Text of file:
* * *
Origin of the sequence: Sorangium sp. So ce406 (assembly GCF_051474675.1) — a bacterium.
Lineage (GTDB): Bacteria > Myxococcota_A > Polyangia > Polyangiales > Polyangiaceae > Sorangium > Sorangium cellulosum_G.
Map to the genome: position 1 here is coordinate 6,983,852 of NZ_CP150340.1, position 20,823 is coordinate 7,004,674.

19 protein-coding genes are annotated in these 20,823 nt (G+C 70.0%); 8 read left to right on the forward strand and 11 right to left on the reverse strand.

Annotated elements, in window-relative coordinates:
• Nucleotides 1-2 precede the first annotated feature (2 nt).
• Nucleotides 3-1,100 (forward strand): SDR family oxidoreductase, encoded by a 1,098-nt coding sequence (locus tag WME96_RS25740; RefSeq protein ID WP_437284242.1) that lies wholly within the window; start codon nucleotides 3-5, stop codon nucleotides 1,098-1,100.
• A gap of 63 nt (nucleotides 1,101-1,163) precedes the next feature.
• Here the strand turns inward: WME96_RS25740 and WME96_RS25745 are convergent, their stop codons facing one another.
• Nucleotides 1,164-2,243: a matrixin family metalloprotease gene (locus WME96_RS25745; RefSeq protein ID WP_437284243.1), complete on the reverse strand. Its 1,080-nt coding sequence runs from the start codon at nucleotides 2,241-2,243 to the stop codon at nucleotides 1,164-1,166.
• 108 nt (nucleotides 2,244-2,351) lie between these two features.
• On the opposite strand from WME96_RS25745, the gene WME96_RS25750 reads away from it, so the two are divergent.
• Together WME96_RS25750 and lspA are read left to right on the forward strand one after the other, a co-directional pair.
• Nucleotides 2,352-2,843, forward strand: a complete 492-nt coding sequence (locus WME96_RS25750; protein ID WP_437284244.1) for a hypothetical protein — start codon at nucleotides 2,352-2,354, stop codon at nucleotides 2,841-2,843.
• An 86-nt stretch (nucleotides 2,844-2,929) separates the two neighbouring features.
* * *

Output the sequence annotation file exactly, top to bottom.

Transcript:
Origin of the sequence: Sorangium sp. So ce406 (assembly GCF_051474675.1) — a bacterium.
Lineage (GTDB): Bacteria > Myxococcota_A > Polyangia > Polyangiales > Polyangiaceae > Sorangium > Sorangium cellulosum_G.
Map to the genome: position 1 here is coordinate 6,983,852 of NZ_CP150340.1, position 20,823 is coordinate 7,004,674.

19 protein-coding genes are annotated in these 20,823 nt (G+C 70.0%); 8 read left to right on the forward strand and 11 right to left on the reverse strand.

Annotated elements, in window-relative coordinates:
• Nucleotides 1-2 precede the first annotated feature (2 nt).
• Nucleotides 3-1,100 (forward strand): SDR family oxidoreductase, encoded by a 1,098-nt coding sequence (locus tag WME96_RS25740; RefSeq protein ID WP_437284242.1) that lies wholly within the window; start codon nucleotides 3-5, stop codon nucleotides 1,098-1,100.
• A gap of 63 nt (nucleotides 1,101-1,163) precedes the next feature.
• Here the strand turns inward: WME96_RS25740 and WME96_RS25745 are convergent, their stop codons facing one another.
• Nucleotides 1,164-2,243: a matrixin family metalloprotease gene (locus WME96_RS25745; RefSeq protein ID WP_437284243.1), complete on the reverse strand. Its 1,080-nt coding sequence runs from the start codon at nucleotides 2,241-2,243 to the stop codon at nucleotides 1,164-1,166.
• 108 nt (nucleotides 2,244-2,351) lie between these two features.
• On the opposite strand from WME96_RS25745, the gene WME96_RS25750 reads away from it, so the two are divergent.
• Together WME96_RS25750 and lspA are read left to right on the forward strand one after the other, a co-directional pair.
• Nucleotides 2,352-2,843, forward strand: a complete 492-nt coding sequence (locus WME96_RS25750; protein ID WP_437284244.1) for a hypothetical protein — start codon at nucleotides 2,352-2,354, stop codon at nucleotides 2,841-2,843.
• An 86-nt stretch (nucleotides 2,844-2,929) separates the two neighbouring features.